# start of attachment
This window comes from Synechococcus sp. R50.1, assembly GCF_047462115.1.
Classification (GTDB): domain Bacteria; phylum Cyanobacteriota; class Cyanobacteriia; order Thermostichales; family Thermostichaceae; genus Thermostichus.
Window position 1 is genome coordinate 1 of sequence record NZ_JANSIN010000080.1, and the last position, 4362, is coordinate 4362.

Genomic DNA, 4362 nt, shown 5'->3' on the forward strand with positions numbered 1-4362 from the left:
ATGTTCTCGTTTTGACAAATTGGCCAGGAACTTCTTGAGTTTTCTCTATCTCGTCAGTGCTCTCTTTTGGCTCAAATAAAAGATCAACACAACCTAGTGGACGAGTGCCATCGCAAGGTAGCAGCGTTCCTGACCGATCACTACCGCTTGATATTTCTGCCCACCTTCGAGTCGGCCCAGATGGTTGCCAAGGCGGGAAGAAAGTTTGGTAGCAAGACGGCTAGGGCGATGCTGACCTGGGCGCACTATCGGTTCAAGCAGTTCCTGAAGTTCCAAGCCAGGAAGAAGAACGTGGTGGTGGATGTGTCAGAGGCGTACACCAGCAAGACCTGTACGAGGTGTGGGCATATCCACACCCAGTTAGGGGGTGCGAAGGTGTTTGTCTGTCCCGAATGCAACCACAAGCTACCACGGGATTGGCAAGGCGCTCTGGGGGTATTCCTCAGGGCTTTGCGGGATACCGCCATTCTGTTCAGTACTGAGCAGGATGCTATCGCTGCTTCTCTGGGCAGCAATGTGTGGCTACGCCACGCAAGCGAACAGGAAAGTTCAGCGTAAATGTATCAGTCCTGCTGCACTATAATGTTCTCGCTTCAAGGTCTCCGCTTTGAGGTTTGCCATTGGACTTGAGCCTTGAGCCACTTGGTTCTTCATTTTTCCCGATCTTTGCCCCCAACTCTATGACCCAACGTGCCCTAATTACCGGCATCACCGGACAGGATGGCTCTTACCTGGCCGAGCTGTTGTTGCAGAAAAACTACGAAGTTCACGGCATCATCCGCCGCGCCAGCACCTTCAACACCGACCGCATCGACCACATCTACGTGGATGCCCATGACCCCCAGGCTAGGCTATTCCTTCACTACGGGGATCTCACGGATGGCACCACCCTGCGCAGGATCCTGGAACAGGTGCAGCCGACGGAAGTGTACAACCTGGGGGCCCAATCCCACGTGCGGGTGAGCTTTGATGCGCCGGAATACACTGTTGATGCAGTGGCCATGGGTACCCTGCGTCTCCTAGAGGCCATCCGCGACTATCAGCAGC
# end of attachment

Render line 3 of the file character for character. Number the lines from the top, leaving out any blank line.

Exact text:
Window position 1 is genome coordinate 1 of sequence record NZ_JANSIN010000080.1, and the last position, 4362, is coordinate 4362.